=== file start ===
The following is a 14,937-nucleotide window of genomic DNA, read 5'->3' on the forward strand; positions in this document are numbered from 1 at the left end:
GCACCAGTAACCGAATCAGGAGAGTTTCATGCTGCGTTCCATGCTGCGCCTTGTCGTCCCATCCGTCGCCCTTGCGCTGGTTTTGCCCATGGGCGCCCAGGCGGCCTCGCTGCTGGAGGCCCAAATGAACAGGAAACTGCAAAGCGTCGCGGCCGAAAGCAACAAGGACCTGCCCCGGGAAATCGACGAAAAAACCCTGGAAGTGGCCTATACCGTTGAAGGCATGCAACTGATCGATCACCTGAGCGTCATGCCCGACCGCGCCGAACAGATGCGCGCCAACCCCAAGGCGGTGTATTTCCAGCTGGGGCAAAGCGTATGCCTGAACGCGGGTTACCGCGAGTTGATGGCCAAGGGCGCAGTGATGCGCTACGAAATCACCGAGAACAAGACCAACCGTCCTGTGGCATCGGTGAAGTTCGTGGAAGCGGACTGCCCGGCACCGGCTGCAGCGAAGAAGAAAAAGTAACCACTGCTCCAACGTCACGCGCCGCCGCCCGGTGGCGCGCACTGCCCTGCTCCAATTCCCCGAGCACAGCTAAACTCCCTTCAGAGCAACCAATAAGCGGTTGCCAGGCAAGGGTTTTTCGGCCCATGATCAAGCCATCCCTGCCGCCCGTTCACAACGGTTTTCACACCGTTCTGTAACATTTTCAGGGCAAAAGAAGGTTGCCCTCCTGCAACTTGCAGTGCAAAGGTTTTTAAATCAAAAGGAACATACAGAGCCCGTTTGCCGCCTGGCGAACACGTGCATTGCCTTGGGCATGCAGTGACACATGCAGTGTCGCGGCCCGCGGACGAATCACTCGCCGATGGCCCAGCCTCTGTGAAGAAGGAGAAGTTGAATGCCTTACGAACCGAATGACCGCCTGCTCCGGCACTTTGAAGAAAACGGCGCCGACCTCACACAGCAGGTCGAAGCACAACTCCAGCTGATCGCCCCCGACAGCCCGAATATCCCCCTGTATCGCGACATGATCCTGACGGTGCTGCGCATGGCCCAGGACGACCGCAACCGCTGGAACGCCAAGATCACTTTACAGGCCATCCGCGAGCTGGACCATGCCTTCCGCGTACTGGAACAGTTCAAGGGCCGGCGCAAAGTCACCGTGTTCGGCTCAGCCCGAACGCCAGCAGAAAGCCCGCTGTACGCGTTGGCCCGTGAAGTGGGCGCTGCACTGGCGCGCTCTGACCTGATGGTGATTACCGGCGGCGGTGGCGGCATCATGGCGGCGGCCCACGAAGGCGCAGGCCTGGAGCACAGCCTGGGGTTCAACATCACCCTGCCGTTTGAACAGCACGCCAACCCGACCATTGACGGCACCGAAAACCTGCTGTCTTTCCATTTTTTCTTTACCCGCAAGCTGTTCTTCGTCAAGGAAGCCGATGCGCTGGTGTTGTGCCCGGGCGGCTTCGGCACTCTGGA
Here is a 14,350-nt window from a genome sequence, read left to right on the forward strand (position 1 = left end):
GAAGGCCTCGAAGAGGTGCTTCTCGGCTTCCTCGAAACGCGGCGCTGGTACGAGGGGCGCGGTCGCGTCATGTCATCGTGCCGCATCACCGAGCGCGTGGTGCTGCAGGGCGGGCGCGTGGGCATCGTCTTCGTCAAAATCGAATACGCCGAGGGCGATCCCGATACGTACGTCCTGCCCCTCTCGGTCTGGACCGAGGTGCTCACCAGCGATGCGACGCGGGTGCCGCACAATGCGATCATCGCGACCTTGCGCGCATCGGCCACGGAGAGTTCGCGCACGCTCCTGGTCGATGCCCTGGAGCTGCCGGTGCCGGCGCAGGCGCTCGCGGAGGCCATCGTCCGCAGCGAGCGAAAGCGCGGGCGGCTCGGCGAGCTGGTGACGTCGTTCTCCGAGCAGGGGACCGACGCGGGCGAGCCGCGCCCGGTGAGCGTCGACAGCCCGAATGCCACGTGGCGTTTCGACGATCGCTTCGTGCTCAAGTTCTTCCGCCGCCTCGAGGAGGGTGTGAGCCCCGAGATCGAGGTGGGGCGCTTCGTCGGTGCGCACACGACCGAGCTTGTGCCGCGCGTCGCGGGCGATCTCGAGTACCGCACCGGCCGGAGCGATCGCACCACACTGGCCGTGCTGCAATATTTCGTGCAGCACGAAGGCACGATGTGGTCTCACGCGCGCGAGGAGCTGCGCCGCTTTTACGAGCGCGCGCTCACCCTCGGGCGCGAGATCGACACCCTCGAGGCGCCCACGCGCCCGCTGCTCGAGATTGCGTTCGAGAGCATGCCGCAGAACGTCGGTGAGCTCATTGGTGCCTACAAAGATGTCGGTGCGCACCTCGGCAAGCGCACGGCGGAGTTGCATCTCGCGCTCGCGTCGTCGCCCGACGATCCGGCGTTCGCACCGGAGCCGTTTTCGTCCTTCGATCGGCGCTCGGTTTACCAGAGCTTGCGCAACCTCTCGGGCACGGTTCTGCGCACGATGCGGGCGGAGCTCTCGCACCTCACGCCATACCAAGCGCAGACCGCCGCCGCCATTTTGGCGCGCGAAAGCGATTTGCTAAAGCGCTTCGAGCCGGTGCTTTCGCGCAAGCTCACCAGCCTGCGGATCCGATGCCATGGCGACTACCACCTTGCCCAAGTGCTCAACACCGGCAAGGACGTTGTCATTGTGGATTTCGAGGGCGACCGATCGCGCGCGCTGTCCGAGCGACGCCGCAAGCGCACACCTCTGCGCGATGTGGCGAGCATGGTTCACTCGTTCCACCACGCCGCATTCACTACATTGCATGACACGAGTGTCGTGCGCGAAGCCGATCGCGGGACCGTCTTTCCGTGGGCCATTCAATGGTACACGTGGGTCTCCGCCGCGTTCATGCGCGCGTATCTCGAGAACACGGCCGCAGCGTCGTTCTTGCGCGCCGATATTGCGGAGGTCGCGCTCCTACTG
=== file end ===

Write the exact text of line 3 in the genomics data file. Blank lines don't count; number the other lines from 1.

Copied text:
Here is a 14,350-nt window from a genome sequence, read left to right on the forward strand (position 1 = left end):